Pages

Tuesday, March 12, 2013

Laying Down the Law -- Grandma Style

This 'parenting' gig has been quite an adjustment for me. I didn't like parenting much when I was 'mommy-ing' it a few years ago, and now it's not so much a question of 'liking' or not 'liking'. It's more a question of remembering how to do it in the first place! Like, for example, Homework!

Since living in England this has been a struggle for me. Not because I have a problem with my children having homework. My problem was that I just believed them when they said they didn't have any! To put it bluntly they were Lying Toads. In the Connecticut town where I spent my homework years, I  would not have dreamed of not doing my homework and it would be done on time, too. I had homework in every subject every night -- hours of it in high school. We had to turn it in. It was part of our grade come report card time. There was no escaping it!

And that is another thing. The schools here don't have report cards! In fact my mother kept all of my report cards and gave them to me a few years ago! Report cards came out 6 times a year and had to be returned, signed by a parent. Report Card Day was a big deal...it was reported in the paper, the names of A and B honour roll students were in the paper. The kids could not keep it a secret very easily.

So it never occurred to me that my boys would not do their homework or that they would deny having any. I don't know where or when it was, but alas and alack for Sam, I have discovered how it works. First of all I now know about 'homework books/diaries'! I know that I'm supposed to sign them each week. I also know that if I don't sign them, I won't hear anything from the school.

My brother has a theory about homework -- at least it's true for where we went to school. He says that if you do your homework every night, you will do well in school ...

Homework here is quite different. But then school is different. In Sam's school the schedule is over two weeks and you do not have the same core subjects every day. Core subject to me are English, history, a foreign language, mathematics, science.

Now it is 2013 and we have the Internet. Things have  modernized! Sam's school has a website and on the website there is a 'Learning Zone' where I can go and download major project assignments -- like two that Sam is working on at the moment -- and which I am over-seeing. I look at my job as teaching him the difference between doing what is 'necessary' and doing what is 'the best' he can do. Usually, we have to compromise. But I only compromise a little!!! At the moment he has two projects about medieval castles. One, in history, entails learning enough about the nature of a castle to design one himself and to develop a budget from a list of what you would need for your castle and to defend it from enemy attack. The other project is to design two medieval characters to be used in an animation for an IT game. The biggest problem is that Sam tends to be sloppy and lazy in his work and convincing him that he should use the computer and transform his sloppiness on the computer. He is always pleased with the result, but it's always an matter of firmly insisting he do it!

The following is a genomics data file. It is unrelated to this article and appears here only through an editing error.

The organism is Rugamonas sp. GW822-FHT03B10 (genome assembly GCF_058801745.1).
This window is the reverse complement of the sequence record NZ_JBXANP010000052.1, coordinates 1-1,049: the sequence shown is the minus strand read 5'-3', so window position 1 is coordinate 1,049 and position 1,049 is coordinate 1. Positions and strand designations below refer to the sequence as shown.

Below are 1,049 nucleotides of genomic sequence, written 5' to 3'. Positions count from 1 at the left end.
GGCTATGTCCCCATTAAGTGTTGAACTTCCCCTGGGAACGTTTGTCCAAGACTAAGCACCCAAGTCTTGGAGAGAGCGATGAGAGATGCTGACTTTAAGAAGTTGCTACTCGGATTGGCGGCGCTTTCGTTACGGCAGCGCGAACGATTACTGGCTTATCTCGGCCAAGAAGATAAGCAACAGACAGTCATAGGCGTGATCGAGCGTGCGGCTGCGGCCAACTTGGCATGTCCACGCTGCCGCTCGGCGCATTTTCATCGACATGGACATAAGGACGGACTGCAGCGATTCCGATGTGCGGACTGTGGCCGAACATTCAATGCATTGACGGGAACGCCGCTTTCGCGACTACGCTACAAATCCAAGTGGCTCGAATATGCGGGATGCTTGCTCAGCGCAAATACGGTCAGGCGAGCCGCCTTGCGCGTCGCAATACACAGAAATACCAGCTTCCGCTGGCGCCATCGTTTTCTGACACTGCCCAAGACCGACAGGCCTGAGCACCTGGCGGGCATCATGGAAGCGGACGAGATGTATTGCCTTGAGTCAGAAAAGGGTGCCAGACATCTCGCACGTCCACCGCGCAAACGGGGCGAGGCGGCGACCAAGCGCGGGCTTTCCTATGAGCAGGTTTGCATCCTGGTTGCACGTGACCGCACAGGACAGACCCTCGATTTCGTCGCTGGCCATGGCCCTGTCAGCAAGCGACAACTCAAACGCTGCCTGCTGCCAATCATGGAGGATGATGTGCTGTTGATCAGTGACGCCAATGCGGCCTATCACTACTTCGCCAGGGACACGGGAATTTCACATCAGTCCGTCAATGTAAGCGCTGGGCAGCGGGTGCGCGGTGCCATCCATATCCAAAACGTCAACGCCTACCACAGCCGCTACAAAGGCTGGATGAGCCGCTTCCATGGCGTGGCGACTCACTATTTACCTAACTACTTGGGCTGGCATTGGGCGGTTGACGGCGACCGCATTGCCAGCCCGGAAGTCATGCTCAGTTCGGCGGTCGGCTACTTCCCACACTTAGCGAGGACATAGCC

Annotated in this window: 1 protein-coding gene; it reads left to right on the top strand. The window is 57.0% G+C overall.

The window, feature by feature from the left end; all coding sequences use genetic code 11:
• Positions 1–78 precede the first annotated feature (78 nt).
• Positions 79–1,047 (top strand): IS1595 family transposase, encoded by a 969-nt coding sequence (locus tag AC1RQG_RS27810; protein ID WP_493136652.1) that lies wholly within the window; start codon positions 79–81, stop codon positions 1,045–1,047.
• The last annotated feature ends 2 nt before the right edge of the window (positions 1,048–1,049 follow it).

But the third assignment is the 'jewel in the crown' for me! The assignment is to research 5-6 ofShakespeare's plays. Imagine being 12 years old and not knowing anything about Shakespeare -- other than having heard of Romeo and Juliet!!!! How does one begin -- besides joyfully, that is? The best part is that Sam is loving it! I confess to have chosen the six -- two tragedies, two comedies, and two histories. (Of course, he only wanted to do five!!!). I am not making him read the plays -- He has found synopsis and I shall pick out a couple of famous passages for him. The first one he read was Richard III -- which I chose because it is topical and I thought it a good opportunity to read about the play that has made it so topical. He was completely absorbed. Now he reading the synopsis of Hamlet! I'll let you know what he thinks -- but he has been quietly reading for a while now and seems to be giving out very thoughtful signals ... Coming up are Julius Caesar, A Midsummer Night's Dream, Twelfth Night, and Henry V. And then write his own version of what each play was about -- he probably won't like that bit ... but you never know!

24 comments:

  1. Kathie, You are the best grandmother ever!!!! I'm sure your grandson will develop into a fine young man who will love you for all the attention you will have given him. He may not realize it at first ... but I'm sure he will, one day. You are doing a great job! Congratulations. Martine

    ReplyDelete
    Replies
    1. Oh, Martine, thank you -- but, believe me, I have my limits! One thing for sure -- it's more fun than being a parent!

      Delete
  2. As a regular setter and marker of homework I'd say that your approach is very thorough. How long does he have to complete this work? It seems quite hefty for a 12 year old. We set between 30 and 45 minutes per core subject per week.

    I'm glad Sam is enjoying the reading. It's natural to push against the limits. I'd say it's better that he does this at home than at school - better for the teacher!!

    ReplyDelete
    Replies
    1. He has a very reasonable amount of time. Three weeks for the Castle and 4 weeks for the IT game. The Castle project was only supposed to take a total of 3 hours -- which seems short to me. I think he had two weeks for the Shakespeare. Of course he put it off as long as I would let him! Having all three at the same time, was good for him though as it was also a lesson in planning.

      Delete
  3. I can fully imagine being twelve and not knowing Shakespeare. I knew at thirteen, but that was only because my brother was a freshman in HS and reading Julius Caesar. By the time HS was done we'd both been immersed in Bill's works.

    ReplyDelete
    Replies
    1. Julius Caesar is in many ways my favourite -- not because I think it is the greatest play -- but it is so much fun to perform! The lines are made for learning!

      Delete